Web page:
Assessment of complementary white matter microstructural changes and grey matter atrophy in a preclinical model of Alzheimer's disease
Alzheimer's disease (AD) has been associated with amyloid and tau pathology, as well as neurodegeneration. Beyond these hallmark features, white matter microstructural abnormalities have been observed using MRI. The objective of this study was to assess grey matter atrophy and white matter microstructural changes in a preclinical mouse model of AD (3xTg-AD) using voxel-based morphometry (VBM) and free-water (FW) diffusion tensor imaging (FW-DTI). Compared to controls, lower grey matter density was observed in the 3xTg-AD model, corresponding to the small clusters in the caudate-putamen, hypothalamus, and cortex. DTI-based fractional anisotropy (FA) was decreased in the 3xTg model, while the FW index was increased. Notably, the largest clusters for both FW-FA and FW index were in the fimbria, with other regions including the anterior commissure, corpus callosum, forebrain septum, and internal capsule. Additionally, the presence of amyloid and tau in the 3xTg model was confirmed with histopathology, with significantly higher levels observed across many regions of the brain. Taken together, these results are consistent with subtle neurodegenerative and white matter microstructural changes in the 3xTg-AD model that manifest as increased FW, decreased FW-FA, and decreased grey matter density.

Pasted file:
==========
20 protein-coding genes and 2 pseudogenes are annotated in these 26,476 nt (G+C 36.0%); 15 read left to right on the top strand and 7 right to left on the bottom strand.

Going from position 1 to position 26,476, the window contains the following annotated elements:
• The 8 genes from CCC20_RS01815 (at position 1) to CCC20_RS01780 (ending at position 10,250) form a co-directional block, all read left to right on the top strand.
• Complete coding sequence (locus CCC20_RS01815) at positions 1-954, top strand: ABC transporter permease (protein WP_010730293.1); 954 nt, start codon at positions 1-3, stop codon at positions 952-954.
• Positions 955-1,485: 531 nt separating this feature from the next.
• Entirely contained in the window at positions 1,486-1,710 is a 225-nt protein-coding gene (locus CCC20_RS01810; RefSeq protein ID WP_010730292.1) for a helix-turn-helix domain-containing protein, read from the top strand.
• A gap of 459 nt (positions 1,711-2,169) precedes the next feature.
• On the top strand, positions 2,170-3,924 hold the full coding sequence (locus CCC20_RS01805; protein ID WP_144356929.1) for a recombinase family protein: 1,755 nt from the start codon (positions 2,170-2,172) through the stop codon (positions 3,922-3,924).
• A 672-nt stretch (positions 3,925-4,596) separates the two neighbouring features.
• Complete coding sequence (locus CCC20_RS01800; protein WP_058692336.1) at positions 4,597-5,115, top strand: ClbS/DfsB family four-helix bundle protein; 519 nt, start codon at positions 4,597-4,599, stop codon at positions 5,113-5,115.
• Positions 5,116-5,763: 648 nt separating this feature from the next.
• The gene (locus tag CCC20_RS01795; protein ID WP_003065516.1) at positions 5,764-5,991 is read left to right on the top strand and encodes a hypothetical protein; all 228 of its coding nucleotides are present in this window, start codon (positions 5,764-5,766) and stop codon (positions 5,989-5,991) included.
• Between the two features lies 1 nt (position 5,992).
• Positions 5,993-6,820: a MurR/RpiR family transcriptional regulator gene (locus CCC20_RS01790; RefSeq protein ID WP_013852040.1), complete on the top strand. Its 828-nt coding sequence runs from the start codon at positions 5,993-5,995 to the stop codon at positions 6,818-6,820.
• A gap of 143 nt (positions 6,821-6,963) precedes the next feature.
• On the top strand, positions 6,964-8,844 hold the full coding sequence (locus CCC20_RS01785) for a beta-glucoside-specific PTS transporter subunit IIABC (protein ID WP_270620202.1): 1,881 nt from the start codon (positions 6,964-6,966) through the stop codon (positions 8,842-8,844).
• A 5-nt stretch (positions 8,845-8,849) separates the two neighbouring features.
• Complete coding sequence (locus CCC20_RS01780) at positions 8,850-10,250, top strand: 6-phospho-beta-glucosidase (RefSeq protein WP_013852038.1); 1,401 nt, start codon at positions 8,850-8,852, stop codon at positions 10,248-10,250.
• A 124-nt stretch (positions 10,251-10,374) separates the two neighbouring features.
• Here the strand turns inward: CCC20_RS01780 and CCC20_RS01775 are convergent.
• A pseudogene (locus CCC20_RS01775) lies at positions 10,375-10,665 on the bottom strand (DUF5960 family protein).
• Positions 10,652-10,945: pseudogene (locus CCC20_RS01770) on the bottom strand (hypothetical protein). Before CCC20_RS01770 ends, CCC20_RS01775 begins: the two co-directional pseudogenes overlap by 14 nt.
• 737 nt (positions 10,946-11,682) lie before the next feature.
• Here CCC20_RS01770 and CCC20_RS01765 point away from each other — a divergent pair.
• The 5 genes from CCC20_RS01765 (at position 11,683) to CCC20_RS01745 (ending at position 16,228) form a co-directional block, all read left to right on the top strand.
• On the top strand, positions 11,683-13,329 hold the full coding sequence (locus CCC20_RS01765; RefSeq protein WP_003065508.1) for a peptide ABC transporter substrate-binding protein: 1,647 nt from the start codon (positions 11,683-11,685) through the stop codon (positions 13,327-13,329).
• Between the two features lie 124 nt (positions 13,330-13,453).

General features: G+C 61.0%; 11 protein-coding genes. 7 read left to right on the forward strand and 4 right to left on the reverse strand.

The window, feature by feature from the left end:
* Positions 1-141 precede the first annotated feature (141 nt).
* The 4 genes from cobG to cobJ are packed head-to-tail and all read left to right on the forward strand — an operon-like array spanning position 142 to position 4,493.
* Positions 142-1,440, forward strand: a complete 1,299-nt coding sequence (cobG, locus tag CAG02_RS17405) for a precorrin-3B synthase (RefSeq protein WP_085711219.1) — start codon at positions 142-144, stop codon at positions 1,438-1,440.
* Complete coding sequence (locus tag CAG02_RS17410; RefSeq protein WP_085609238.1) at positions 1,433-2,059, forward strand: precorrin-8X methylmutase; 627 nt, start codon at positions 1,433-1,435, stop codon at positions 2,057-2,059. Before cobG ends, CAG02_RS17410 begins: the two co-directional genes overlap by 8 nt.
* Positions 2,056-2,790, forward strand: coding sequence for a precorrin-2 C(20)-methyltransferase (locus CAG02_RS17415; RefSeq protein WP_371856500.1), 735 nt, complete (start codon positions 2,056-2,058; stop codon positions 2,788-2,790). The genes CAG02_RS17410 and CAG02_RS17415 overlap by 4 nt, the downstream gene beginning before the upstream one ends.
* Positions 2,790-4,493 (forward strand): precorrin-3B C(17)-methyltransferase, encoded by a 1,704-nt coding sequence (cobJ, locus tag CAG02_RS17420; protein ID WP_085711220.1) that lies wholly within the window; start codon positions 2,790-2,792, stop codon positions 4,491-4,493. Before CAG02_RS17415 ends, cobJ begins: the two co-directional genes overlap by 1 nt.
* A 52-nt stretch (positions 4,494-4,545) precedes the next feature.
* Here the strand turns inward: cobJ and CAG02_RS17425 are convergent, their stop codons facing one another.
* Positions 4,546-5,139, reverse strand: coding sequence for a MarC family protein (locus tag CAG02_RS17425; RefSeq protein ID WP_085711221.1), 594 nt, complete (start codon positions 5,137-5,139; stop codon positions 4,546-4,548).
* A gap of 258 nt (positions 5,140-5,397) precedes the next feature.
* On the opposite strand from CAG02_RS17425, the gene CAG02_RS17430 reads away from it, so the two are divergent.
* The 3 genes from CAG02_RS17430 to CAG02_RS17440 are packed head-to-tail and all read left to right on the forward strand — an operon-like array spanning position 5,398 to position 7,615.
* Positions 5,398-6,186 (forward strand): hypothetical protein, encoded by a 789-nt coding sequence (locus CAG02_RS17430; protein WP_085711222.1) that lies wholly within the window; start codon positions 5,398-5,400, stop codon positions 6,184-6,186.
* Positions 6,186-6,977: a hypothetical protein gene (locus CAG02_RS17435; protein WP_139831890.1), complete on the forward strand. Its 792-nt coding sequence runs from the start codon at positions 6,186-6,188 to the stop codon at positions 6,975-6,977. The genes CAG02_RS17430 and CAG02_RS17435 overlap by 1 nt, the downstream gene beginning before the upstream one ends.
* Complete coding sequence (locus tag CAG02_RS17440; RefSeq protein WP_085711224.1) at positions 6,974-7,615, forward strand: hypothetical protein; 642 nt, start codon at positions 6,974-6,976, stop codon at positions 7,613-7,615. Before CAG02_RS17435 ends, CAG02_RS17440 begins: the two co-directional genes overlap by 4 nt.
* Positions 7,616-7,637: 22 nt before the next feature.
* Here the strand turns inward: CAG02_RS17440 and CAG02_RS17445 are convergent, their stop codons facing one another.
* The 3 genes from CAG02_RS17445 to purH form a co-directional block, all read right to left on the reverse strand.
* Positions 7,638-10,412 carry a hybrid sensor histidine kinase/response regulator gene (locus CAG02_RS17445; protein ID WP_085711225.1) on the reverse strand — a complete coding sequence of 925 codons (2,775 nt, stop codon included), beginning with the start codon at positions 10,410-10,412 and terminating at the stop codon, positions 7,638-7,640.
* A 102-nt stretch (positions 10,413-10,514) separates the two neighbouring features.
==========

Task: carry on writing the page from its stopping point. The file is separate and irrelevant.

3xTg-AD mouse, Alzheimer's disease, Free-water diffusion MRI, Voxel-based morphometry
Medical Subject Headings
Mice; Animals; Alzheimer Disease (pathology); Gray Matter (pathology); Diffusion Tensor Imaging (methods); White Matter (pathology); Brain (pathology); Atrophy (pathology)
Magnetic resonance imaging
Digital Object Identifier (DOI)
Bergamino, Maurizio; Nelson, Megan R.; Numani, Asfia; Scarpelli, Matthew; Healey, Deborah; Fuentes, Alberto; Turner, Gregory; and Stokes, Ashley M., "Assessment of complementary white matter microstructural changes and grey matter atrophy in a preclinical model of Alzheimer's disease" (2023). Translational Neuroscience. 2237.